We prepared. Oh, how we prepared! We read the synopsis on Wikipedia multiple times, to avoid the heavy stress of not knowing who would die. SPOILER ALERT: Pretty much everyone dies. We watched the preview. Often. We saw the pirated scene from the Spanish version on Gawker. We PREPARED.

And? I know, many of you have seen the multiple scolding reviews. I will not go so far as to say this is a good movie. Or that "You'll Love It!" However? I had an awesome time. 

Note, for the faint of heart: said awesome time involved rubbing Chestnut's back as she dissolved into wracking sobs over, and over, and over again. (Also rubbing her back as she collapsed in horror from the onslaught of the previews, but that's another story.) Crying, it must be admitted, myself. (It's sad, OK? They're Miserables, after all.) Watching Diana, whose taste runs to cerebral, meta, dark humor, also cry. Watching Aragorn cry. Watching the guy in front of us get angry because Diana touched his seat with her foot (he probably has the flu now—sorry!). Watching both guys in front of Chestnut turn in their seats repeatedly to see who was crying that hard. Floating out of the theater in full catharsis mode (catharsized?), empty of tears, uplifted by the whole "To love another person is to see the face of God," etc. Just: wow.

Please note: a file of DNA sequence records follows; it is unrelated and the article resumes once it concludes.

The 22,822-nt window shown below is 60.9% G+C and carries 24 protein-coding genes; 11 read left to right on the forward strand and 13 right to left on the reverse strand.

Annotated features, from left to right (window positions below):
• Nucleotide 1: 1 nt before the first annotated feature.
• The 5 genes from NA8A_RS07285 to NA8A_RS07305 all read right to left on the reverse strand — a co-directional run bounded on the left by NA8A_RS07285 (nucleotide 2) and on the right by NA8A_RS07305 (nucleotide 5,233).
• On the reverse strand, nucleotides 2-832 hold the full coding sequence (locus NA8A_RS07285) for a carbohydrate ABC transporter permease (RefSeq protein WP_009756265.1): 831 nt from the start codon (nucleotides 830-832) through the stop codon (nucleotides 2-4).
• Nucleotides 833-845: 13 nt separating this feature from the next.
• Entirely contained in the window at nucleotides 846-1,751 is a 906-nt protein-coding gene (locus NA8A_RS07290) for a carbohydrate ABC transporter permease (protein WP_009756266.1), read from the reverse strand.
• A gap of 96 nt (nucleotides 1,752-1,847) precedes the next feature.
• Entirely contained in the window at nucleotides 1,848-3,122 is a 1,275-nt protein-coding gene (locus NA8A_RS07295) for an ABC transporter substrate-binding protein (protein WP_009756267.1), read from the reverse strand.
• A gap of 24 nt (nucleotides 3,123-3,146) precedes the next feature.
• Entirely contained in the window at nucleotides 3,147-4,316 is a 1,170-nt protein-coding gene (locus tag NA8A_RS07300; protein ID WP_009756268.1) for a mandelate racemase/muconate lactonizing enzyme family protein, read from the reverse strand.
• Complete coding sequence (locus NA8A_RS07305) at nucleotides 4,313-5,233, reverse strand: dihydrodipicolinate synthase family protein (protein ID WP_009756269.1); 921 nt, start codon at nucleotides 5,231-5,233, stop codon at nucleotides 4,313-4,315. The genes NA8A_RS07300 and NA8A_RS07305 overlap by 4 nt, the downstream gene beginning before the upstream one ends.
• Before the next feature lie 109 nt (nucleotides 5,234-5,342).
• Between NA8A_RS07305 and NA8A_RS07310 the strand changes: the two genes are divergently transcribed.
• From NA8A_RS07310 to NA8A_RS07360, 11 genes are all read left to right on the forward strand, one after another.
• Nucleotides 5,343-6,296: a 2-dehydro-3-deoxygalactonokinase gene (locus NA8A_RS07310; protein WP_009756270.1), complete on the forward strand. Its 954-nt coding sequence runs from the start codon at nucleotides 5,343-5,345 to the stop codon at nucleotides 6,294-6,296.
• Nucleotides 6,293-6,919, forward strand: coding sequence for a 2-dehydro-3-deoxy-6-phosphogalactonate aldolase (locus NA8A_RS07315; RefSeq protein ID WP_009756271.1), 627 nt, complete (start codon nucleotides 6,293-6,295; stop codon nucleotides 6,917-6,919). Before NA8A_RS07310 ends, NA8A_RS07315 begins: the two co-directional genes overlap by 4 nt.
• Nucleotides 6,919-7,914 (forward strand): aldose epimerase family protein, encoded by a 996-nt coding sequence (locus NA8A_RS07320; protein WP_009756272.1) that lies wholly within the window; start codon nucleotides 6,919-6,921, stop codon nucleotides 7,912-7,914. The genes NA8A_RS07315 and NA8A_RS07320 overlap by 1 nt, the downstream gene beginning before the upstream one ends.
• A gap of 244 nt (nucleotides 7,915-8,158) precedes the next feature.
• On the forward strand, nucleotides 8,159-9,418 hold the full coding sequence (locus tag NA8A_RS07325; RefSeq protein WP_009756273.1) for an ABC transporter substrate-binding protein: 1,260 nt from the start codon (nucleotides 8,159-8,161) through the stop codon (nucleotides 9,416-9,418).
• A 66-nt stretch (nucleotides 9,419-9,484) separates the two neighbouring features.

My belief: do you know an 11-year-old girl who feels things deeply? Go with her. Buy lots and lots of popcorn and m&ms. Prepare well. Cry your eyes out. When things get too intense, eat more candy. Emerge, renewed. Have an excellent Chinese dinner. Then go home and read a book.